7. stitchlovestink

    stitchlovestink DIS Veteran

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    I TOTALLY agree with you. However voicing your opinion here is going to do nothing but fall on deaf ears and cause you to get even more frustrated. I think at this point your best bet is to do like you plan and take your old DAS back with you and plead your case for a replacement. BEST OF LUCK to You in getting a new DAS!! :)
     
  8. Iggipolka

    Iggipolka <a href="http://www.wdwinfo.com/dis-sponsor/" targ

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    Hi
    I just wanted to post a really positive experience with the DAS. I was so nervous that it would be a nightmare and my spouse (who has a disability ) had already started to say we're not going to WDW since they got rid of the GAC.

    We'll, I'm happy to say that's all changed. We are here now (Feb 16-23), during a surprisingly very busy time.
    We wrote down her needs before getting to the park, and handed the note along with a smile and a "Thank you for reading this". The CM at Guest Relations just said, "Sure! We can help you " and not ten minutes later we had the DAS.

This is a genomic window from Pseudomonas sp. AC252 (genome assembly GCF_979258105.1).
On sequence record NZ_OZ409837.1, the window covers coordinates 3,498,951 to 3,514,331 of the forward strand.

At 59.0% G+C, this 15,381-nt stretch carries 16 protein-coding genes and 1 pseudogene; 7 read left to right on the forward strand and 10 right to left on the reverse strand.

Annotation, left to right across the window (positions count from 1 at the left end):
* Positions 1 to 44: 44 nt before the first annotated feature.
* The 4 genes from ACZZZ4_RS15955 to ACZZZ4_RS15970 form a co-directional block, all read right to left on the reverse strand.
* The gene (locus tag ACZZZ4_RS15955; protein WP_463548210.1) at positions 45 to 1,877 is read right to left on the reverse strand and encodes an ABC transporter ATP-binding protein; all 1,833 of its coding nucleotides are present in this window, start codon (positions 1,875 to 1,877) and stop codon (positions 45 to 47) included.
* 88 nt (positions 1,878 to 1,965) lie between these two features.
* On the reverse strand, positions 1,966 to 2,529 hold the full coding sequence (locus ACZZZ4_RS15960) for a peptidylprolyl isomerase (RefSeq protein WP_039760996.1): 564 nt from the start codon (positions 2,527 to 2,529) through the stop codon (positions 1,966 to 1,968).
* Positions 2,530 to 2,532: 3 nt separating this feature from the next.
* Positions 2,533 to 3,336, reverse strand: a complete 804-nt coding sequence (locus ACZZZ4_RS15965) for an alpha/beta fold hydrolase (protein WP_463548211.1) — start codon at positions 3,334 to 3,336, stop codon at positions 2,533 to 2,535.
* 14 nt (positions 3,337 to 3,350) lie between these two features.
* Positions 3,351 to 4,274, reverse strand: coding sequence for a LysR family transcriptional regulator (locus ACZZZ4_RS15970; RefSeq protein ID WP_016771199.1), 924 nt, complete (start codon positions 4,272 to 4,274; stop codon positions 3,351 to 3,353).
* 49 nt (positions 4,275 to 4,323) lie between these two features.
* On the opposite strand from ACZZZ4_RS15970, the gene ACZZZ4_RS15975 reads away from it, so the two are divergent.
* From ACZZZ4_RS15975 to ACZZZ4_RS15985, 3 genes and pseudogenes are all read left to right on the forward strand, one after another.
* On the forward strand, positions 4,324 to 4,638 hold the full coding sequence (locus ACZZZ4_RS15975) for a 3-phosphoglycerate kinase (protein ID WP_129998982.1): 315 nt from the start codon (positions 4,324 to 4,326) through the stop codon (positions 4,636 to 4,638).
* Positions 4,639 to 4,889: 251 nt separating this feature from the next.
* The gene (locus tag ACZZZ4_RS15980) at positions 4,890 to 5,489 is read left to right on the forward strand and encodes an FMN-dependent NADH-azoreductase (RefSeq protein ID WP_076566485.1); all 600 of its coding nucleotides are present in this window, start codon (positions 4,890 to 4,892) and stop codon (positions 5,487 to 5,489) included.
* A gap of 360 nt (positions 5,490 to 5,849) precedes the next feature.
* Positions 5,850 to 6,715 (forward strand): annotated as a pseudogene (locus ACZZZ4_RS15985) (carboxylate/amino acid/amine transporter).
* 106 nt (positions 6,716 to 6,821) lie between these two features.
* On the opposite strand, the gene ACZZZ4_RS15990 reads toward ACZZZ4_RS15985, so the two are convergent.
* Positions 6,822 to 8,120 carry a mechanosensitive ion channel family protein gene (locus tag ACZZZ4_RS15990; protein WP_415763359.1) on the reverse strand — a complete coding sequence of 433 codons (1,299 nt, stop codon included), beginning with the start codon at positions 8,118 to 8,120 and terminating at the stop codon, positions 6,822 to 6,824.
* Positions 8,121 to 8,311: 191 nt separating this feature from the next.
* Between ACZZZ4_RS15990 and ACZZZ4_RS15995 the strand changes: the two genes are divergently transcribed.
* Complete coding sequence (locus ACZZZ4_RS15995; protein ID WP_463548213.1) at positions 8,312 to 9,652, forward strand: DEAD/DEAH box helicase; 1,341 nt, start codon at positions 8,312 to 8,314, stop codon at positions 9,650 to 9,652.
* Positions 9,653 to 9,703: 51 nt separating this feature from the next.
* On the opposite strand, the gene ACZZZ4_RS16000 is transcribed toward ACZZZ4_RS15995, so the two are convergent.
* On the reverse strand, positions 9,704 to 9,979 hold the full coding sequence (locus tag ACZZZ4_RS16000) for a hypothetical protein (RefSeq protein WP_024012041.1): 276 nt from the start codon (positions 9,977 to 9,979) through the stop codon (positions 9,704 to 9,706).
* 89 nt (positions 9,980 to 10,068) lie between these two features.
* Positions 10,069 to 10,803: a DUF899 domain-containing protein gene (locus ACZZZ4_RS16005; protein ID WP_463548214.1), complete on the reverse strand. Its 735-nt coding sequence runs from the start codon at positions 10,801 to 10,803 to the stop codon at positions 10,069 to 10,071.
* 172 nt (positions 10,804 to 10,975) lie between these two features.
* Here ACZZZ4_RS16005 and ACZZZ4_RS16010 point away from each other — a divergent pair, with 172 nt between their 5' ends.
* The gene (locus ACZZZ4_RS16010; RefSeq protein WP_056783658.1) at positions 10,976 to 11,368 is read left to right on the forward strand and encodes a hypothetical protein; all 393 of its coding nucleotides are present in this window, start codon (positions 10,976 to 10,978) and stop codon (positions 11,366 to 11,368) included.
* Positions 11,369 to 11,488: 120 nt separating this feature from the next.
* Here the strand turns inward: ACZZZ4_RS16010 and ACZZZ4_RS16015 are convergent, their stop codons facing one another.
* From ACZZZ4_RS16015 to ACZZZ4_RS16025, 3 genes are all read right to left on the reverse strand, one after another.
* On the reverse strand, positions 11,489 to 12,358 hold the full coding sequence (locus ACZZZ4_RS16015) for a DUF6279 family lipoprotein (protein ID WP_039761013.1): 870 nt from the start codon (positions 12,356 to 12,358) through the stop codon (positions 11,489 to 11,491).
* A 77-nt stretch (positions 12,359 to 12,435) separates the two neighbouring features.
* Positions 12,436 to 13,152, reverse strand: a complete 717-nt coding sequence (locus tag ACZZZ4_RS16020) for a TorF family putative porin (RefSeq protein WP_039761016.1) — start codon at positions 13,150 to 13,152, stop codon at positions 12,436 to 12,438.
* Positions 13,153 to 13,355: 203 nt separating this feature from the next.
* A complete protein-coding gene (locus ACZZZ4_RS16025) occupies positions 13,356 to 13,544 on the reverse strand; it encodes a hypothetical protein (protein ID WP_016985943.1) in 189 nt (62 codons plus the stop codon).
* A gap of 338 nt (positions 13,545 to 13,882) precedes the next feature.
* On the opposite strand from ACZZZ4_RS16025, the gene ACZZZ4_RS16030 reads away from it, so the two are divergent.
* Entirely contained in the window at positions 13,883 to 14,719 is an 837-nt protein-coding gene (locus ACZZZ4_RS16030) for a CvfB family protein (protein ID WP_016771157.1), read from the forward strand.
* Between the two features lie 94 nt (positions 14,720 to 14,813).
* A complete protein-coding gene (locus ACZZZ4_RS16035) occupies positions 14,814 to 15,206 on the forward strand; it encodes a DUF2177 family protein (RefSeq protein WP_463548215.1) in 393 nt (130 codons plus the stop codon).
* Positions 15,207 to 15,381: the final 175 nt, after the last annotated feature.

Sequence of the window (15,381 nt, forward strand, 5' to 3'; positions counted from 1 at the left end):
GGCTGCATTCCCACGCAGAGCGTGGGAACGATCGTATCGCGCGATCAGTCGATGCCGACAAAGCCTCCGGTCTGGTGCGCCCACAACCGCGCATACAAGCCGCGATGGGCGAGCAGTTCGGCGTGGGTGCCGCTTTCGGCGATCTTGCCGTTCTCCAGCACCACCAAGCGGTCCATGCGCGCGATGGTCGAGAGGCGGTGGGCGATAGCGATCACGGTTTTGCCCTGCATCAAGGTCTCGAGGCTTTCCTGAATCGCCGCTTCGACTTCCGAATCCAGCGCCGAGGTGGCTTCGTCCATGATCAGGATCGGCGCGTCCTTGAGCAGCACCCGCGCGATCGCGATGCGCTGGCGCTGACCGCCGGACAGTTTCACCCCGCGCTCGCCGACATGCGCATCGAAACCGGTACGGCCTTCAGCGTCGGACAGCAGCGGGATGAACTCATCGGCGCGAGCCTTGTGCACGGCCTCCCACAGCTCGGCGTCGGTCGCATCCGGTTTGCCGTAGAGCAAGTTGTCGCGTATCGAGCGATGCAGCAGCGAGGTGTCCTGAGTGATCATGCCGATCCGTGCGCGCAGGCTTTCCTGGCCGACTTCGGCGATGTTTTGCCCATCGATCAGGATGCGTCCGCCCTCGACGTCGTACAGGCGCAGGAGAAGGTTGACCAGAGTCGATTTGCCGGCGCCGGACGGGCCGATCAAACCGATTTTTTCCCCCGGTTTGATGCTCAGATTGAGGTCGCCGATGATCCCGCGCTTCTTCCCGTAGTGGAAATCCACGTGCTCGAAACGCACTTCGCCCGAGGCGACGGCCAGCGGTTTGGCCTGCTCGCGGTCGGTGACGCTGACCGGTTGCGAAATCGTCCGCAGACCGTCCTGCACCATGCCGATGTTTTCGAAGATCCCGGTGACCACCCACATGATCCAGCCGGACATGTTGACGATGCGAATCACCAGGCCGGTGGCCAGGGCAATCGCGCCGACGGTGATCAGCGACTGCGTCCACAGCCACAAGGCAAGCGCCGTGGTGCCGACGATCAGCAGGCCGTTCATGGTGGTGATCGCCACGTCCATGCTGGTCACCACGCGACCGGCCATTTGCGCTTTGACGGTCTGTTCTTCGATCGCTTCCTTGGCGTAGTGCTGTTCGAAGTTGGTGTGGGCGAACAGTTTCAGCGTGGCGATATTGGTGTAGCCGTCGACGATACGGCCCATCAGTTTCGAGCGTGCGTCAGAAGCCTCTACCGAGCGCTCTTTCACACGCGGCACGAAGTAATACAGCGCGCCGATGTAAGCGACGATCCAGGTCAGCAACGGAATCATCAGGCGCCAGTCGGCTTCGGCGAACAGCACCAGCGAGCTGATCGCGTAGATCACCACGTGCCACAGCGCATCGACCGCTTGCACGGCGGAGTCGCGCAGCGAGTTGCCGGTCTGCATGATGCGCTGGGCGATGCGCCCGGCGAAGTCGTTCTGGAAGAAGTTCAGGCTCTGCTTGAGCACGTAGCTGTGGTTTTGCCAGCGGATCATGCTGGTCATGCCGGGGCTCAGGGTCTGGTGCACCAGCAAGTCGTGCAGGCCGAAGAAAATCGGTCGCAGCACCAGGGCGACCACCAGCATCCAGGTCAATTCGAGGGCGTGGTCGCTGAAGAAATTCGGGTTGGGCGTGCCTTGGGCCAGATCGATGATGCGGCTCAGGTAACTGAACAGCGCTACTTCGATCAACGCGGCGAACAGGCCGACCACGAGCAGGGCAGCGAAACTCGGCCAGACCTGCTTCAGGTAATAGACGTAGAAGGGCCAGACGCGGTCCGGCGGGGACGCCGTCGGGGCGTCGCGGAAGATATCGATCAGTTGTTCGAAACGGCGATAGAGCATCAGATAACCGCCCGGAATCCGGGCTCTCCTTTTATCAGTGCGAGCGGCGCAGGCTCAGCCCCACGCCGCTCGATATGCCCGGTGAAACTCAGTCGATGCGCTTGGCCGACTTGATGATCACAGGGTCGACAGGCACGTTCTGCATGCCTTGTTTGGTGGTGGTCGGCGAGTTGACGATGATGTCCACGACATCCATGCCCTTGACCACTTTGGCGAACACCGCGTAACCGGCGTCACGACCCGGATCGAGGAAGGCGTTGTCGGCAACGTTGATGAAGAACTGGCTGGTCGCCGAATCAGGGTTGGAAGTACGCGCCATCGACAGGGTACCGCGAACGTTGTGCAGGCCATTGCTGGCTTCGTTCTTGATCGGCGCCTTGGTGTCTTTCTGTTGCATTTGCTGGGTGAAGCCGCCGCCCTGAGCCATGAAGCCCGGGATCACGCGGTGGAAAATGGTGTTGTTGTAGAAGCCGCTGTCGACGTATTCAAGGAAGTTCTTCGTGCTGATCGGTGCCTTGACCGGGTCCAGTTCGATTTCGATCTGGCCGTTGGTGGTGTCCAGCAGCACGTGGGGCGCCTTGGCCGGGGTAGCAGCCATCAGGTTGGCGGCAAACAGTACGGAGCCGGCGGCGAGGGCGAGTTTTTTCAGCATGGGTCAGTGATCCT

They didn't need our whole family there to get it & it lasts for our entire stay

    Using it has been easy & most return times have been only about a 10-15 min wait. Pretty much enough time for people watching while snacking the kids or letting them run their legs around.

    Sure , it's very different from the GAC & we greatly miss the flexibility and spontaneity that the GAC allowed. However, the DAS hasn't been as horrible as we feared & in combination with FP+, it's been fine.
     
  9. alicia080979

    alicia080979 DIS Veteran